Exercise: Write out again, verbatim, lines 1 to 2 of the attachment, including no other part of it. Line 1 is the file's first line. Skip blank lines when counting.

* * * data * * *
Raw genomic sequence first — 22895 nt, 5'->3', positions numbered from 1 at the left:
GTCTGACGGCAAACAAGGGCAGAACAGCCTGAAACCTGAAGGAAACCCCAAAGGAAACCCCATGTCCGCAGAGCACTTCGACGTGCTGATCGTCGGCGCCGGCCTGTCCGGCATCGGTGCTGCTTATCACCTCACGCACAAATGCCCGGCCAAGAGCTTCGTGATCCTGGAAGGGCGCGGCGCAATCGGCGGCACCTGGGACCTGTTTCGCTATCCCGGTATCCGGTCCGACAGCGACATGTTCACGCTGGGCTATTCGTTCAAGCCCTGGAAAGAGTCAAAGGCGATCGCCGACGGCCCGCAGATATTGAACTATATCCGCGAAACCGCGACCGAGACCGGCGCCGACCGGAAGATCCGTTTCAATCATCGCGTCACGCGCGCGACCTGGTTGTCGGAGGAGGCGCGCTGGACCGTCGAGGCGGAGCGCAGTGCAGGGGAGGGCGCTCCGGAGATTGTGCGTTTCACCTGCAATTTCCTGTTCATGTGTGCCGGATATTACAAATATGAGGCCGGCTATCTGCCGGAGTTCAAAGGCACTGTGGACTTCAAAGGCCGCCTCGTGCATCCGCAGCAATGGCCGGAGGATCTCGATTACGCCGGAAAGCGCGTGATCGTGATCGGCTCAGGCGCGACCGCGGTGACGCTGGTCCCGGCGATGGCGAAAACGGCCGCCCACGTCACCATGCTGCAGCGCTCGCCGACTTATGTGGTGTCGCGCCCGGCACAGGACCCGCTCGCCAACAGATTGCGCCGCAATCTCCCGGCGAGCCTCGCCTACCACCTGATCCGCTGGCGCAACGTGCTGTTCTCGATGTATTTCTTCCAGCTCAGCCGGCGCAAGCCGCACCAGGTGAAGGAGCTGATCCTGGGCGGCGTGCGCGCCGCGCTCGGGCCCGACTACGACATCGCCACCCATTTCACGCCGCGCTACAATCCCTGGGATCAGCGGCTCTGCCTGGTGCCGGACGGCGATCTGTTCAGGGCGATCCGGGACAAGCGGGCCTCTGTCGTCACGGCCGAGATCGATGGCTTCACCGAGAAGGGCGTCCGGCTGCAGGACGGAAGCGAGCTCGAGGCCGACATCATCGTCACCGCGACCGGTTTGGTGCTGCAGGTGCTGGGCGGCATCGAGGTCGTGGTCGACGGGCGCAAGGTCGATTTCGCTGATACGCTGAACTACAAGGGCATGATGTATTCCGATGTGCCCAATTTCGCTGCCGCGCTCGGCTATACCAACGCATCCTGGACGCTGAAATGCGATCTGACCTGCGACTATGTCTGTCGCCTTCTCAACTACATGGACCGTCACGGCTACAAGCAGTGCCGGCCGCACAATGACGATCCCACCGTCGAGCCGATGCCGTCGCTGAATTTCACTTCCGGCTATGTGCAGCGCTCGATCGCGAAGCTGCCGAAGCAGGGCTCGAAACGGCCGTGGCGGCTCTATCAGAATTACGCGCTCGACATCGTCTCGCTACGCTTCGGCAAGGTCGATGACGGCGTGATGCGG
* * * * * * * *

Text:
Raw genomic sequence first — 22895 nt, 5'->3', positions numbered from 1 at the left:
GTCTGACGGCAAACAAGGGCAGAACAGCCTGAAACCTGAAGGAAACCCCAAAGGAAACCCCATGTCCGCAGAGCACTTCGACGTGCTGATCGTCGGCGCCGGCCTGTCCGGCATCGGTGCTGCTTATCACCTCACGCACAAATGCCCGGCCAAGAGCTTCGTGATCCTGGAAGGGCGCGGCGCAATCGGCGGCACCTGGGACCTGTTTCGCTATCCCGGTATCCGGTCCGACAGCGACATGTTCACGCTGGGCTATTCGTTCAAGCCCTGGAAAGAGTCAAAGGCGATCGCCGACGGCCCGCAGATATTGAACTATATCCGCGAAACCGCGACCGAGACCGGCGCCGACCGGAAGATCCGTTTCAATCATCGCGTCACGCGCGCGACCTGGTTGTCGGAGGAGGCGCGCTGGACCGTCGAGGCGGAGCGCAGTGCAGGGGAGGGCGCTCCGGAGATTGTGCGTTTCACCTGCAATTTCCTGTTCATGTGTGCCGGATATTACAAATATGAGGCCGGCTATCTGCCGGAGTTCAAAGGCACTGTGGACTTCAAAGGCCGCCTCGTGCATCCGCAGCAATGGCCGGAGGATCTCGATTACGCCGGAAAGCGCGTGATCGTGATCGGCTCAGGCGCGACCGCGGTGACGCTGGTCCCGGCGATGGCGAAAACGGCCGCCCACGTCACCATGCTGCAGCGCTCGCCGACTTATGTGGTGTCGCGCCCGGCACAGGACCCGCTCGCCAACAGATTGCGCCGCAATCTCCCGGCGAGCCTCGCCTACCACCTGATCCGCTGGCGCAACGTGCTGTTCTCGATGTATTTCTTCCAGCTCAGCCGGCGCAAGCCGCACCAGGTGAAGGAGCTGATCCTGGGCGGCGTGCGCGCCGCGCTCGGGCCCGACTACGACATCGCCACCCATTTCACGCCGCGCTACAATCCCTGGGATCAGCGGCTCTGCCTGGTGCCGGACGGCGATCTGTTCAGGGCGATCCGGGACAAGCGGGCCTCTGTCGTCACGGCCGAGATCGATGGCTTCACCGAGAAGGGCGTCCGGCTGCAGGACGGAAGCGAGCTCGAGGCCGACATCATCGTCACCGCGACCGGTTTGGTGCTGCAGGTGCTGGGCGGCATCGAGGTCGTGGTCGACGGGCGCAAGGTCGATTTCGCTGATACGCTGAACTACAAGGGCATGATGTATTCCGATGTGCCCAATTTCGCTGCCGCGCTCGGCTATACCAACGCATCCTGGACGCTGAAATGCGATCTGACCTGCGACTATGTCTGTCGCCTTCTCAACTACATGGACCGTCACGGCTACAAGCAGTGCCGGCCGCACAATGACGATCCCACCGTCGAGCCGATGCCGTCGCTGAATTTCACTTCCGGCTATGTGCAGCGCTCGATCGCGAAGCTGCCGAAGCAGGGCTCGAAACGGCCGTGGCGGCTCTATCAGAATTACGCGCTCGACATCGTCTCGCTACGCTTCGGCAAGGTCGATGACGGCGTGATGCGG